One such example is the University of St. Augustine in Florida. Their Doctor of Physical Therapy program graduates are in such demand that they’re often looking at several offers before they graduate. That’s because the University of St. Augustine delivers a very unique combination of distance learning, highly qualified faculty from all over that engage with these students in very good practices in that field, and then they have incredibly well staffed and well equipped clinical sites for students to come and practice their occupational area.

One thing we’ve noticed at the DETC is that the age of our students is getting older. The 18 to 22 year old in a residential campus is one of the smallest demographics right now in higher education. Most learners are working adults. They don’t have time to go to a campus and spend 16 weeks sitting in class.

McGuire: Universities are observing that their traditional enrollment is declining because of demographic changes. That’s a financial challenge, so they need to be thinking about how to serve older learners, and distance education is presumably going to be a critical part of that.

Matthews: It certainly will. People are finding they need further education to advance in the workplace, to hone their skills, and distance education is really the way to do that. Most of our law students are already in professions, so they’re not seeking entry into a profession. They’re seeking advancement.

Career readiness as an evaluation criteria

McGuire: Are there different things that you have to evaluate for an online program versus what an accrediting agency might be looking at for a traditional campus-based program?

Matthews: For online learning, we look at the learning management system. We look at the technology and how effective it is in engaging student learning. Is there an ability for the student to assess their progress? Is there regular and and substantive engagement with the faculty at an appropriate level depending on the type of program under study? How prepared is the student to take their professional exam? We look at things like licensure rates.

When we’re looking at education quality, we’re looking at external resources, support structures, the curriculum design. Is it a proper method of delivery for this content in a distance education delivery system?

More and more people are looking to shape their future around, “What program of study or what education do I need to achieve my goals?” As much as I love and embrace the liberal arts study — I have a liberal arts background myself — I think more and more professionals need to have additional education to get to their goals, and distance education is a very good way of helping them accomplish that.

What universities should consider before adding online degree programs

McGuire: If I was a university academic officer thinking about how my institution would need to dramatically expand its online education offerings, what would you advise me to be thinking about?

Matthews: I would start to engage in some of the distance education communities. There are some very good associations like the Western Conference for Education Technology.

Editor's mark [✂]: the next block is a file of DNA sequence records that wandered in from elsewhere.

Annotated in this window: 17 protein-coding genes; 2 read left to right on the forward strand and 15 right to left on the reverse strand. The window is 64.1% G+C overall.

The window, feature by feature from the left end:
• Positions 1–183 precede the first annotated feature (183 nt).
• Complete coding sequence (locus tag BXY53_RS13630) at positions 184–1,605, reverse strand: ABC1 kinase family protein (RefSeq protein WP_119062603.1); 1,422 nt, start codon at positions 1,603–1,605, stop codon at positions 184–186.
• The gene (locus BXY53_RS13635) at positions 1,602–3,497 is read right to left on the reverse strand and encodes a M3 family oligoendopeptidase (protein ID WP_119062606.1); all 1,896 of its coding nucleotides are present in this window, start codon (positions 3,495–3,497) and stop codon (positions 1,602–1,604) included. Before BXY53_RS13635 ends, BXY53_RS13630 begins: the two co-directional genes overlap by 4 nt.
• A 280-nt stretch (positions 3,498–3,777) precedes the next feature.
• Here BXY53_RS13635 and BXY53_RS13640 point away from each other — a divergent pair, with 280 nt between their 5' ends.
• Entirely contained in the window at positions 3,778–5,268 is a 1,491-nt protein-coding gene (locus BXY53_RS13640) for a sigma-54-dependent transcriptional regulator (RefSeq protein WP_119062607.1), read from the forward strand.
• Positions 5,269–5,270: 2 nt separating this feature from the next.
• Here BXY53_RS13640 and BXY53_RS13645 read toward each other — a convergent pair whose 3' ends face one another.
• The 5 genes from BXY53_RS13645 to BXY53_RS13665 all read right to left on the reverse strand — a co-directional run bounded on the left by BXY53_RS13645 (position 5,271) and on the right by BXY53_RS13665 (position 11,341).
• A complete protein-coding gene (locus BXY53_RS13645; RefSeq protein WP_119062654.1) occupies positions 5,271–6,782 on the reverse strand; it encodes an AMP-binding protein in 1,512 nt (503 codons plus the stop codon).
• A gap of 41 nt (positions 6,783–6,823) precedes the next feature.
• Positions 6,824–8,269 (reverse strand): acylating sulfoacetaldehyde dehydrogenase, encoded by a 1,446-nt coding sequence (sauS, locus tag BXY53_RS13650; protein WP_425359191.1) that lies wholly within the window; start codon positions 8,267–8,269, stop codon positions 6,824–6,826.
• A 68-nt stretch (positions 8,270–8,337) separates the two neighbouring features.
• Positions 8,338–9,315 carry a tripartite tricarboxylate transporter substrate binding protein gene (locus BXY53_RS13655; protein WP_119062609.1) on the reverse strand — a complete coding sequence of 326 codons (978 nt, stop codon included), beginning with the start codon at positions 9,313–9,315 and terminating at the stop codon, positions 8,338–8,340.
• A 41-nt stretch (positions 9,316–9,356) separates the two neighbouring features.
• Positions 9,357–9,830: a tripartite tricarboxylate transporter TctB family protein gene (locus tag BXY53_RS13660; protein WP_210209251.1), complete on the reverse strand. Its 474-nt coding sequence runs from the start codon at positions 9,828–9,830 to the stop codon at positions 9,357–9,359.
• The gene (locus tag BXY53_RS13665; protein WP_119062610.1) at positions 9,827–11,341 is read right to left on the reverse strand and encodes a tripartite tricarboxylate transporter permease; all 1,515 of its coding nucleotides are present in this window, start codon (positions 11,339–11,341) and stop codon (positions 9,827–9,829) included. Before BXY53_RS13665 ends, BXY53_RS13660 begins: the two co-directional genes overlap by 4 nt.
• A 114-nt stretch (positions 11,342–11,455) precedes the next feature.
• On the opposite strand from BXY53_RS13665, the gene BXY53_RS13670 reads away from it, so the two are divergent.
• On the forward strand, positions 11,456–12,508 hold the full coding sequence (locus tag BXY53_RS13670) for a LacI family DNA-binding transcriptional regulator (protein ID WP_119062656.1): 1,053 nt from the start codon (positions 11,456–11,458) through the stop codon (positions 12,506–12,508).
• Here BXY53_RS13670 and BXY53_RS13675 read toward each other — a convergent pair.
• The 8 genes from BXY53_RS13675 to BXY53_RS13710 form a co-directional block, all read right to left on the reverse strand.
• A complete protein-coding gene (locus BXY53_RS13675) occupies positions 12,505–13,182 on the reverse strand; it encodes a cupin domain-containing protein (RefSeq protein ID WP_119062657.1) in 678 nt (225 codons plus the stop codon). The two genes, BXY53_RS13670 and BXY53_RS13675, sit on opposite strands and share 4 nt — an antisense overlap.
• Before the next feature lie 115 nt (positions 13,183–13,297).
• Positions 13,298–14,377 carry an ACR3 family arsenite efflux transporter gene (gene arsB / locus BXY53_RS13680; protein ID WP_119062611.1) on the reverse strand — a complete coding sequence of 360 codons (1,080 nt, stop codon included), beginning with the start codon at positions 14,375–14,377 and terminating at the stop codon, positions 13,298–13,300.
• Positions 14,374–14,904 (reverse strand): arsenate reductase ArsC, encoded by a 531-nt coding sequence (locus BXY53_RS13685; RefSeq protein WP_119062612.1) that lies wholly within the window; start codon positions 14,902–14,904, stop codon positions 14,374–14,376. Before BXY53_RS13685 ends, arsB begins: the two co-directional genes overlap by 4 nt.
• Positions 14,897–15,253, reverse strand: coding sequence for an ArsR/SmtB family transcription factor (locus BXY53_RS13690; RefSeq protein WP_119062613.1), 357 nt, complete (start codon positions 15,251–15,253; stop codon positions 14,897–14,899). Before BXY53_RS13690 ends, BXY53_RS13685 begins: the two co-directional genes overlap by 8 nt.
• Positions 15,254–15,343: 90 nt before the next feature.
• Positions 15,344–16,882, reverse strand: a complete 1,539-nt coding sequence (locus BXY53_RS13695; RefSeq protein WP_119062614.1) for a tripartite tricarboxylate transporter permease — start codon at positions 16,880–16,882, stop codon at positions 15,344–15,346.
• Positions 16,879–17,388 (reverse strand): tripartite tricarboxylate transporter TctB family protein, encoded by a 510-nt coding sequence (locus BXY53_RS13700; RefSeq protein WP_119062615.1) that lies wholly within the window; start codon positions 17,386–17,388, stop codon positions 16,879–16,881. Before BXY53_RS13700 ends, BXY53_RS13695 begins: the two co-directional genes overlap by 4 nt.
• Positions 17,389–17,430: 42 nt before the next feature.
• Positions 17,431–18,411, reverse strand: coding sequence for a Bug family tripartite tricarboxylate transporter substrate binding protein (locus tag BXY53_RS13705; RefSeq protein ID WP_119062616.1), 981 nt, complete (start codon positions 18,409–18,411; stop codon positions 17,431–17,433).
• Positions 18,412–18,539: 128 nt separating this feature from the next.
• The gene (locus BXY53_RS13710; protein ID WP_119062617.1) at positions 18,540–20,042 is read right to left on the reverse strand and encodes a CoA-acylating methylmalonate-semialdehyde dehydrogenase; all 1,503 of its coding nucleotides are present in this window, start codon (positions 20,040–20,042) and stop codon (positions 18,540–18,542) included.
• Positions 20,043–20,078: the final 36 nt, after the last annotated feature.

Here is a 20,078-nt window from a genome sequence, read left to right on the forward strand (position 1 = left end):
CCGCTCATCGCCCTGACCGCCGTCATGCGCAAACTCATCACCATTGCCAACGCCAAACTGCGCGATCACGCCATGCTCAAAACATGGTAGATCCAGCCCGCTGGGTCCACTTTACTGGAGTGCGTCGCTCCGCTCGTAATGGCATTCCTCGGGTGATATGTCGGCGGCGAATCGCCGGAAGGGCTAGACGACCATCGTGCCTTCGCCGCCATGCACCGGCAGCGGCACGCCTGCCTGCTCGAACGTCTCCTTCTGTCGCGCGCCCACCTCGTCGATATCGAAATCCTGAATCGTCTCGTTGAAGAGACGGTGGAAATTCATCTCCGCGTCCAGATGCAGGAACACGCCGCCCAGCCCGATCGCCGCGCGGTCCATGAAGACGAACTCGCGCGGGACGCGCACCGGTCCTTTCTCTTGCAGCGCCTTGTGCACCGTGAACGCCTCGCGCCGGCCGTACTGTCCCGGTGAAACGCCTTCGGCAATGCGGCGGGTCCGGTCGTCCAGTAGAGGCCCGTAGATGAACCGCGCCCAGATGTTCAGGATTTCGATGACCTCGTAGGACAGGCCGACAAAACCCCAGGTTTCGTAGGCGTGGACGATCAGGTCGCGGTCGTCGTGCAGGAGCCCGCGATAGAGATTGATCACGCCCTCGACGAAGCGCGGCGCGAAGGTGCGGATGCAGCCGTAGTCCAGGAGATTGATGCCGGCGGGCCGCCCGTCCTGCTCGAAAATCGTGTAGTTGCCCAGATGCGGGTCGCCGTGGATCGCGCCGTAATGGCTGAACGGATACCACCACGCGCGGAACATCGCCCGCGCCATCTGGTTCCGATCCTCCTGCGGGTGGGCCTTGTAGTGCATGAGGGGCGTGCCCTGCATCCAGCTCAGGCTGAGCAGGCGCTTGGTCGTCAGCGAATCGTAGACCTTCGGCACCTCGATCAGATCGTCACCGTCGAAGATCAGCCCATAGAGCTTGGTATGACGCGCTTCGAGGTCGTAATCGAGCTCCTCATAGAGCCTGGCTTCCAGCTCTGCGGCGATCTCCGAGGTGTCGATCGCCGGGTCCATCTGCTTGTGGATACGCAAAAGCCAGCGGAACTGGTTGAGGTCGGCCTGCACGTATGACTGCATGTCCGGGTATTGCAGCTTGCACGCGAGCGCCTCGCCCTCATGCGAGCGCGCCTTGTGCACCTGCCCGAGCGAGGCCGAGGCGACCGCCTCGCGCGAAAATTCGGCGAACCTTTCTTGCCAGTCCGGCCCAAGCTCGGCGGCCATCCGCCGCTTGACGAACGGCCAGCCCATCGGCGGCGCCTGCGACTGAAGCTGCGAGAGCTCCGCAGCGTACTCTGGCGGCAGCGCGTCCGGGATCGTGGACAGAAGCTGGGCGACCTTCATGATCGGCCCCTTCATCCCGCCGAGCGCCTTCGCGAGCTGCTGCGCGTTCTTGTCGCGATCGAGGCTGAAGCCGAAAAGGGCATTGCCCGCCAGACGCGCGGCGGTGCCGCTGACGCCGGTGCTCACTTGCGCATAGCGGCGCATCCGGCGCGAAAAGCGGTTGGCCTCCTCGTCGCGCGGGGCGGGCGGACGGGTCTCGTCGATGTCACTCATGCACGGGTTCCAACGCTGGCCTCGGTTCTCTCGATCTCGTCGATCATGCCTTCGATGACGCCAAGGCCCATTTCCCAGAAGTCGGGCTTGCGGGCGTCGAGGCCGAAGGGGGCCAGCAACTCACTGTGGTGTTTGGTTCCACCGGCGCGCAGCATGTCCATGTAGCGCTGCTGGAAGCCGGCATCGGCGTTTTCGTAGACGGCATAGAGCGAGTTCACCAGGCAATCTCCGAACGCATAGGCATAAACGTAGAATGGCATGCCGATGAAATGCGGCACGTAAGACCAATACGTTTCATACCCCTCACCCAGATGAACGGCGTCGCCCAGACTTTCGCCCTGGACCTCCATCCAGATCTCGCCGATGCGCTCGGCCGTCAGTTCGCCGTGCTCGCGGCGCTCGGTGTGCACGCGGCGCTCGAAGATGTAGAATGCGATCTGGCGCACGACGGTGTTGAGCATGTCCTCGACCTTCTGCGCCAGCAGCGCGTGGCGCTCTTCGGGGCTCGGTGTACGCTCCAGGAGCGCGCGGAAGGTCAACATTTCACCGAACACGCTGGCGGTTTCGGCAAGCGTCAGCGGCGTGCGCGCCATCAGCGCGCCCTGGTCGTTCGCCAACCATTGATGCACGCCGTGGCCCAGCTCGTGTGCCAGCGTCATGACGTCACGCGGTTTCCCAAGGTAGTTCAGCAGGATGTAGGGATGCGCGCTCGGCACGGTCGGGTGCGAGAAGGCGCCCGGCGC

Set aside a significant budget to do it. It is expensive when it’s done right. And also engage faculty. There is a lot of planning and careful thinking that has to go into this. It’s not a step to be taken lightly. It takes a lot of resources and a very strong commitment and passion.

If institutions think that adding online or distance education will help them resolve financial issues, they have to make that decision very carefully. In my experience, it takes a lot of time, money and resources at the front end.

Bypassing Title IV dollars

McGuire: There’s a distinction between an evaluation you do to approve the quality and the evaluation you do to say that it’s certified or approved for federal financial aid. Can you talk a little bit about that distinction?

Matthews: DETC is unique because we have a two-step model that other institutional accreditors don’t have. Out of 102 institutions right now that are DETC accredited, just 14 are involved in federal financial aid programs.

You may ask, “Well, why would you want to be accredited if you’re not going to access Title IV?” The answer is that institutional accreditation is much, much more than access to federal dollars. Many of our institutions have contracts with industries, and industries want accredited programs for their employees. So accreditation with DETC lends itself well to engaging with business and industry on special online training needs customized for different situations.

For institutions that want to go one step further and participate in financial aid, we look at administrative capacity to handle the enormous responsibility of participating in federally funded financial aid programs.

We don’t want to hold all of the institutions to these very, very stringent federal expectations, so we have a two-step process that allows institutions to not be in federal financial aid. But they see DETC’s accreditation as an advantage as a means to have the validation among their community of peers in distance education that they’ve met expectations of quality.

McGuire: I guess if you have more of a start-up mindset, and you’re trying to leverage the power of the internet and open and free resources, then tuition is less of an issue and therefore financial aid is less of an issue.

Matthews: Right. Western Governors came to DETC because no other accreditor would consider them. We had a model that allowed for some flexibility in delivery that didn’t contemplate all of the federal rules, but we still have recognition by the Department of Education and also the Council for Higher Education Accreditation.

McGuire: I know you can’t really tell us who you’re evaluating next, but if people want to learn more, I understand there’s a public comment period. Can you explain that?

Matthews: As institutions are preparing for a review by the DETC, we announce when they’ve reached a point for public comment. You can go to our website and look at Public Notice, and we will post lists of institutions that are going to be considered for accreditation. We welcome the public’s comments on any of our institutions to be considered.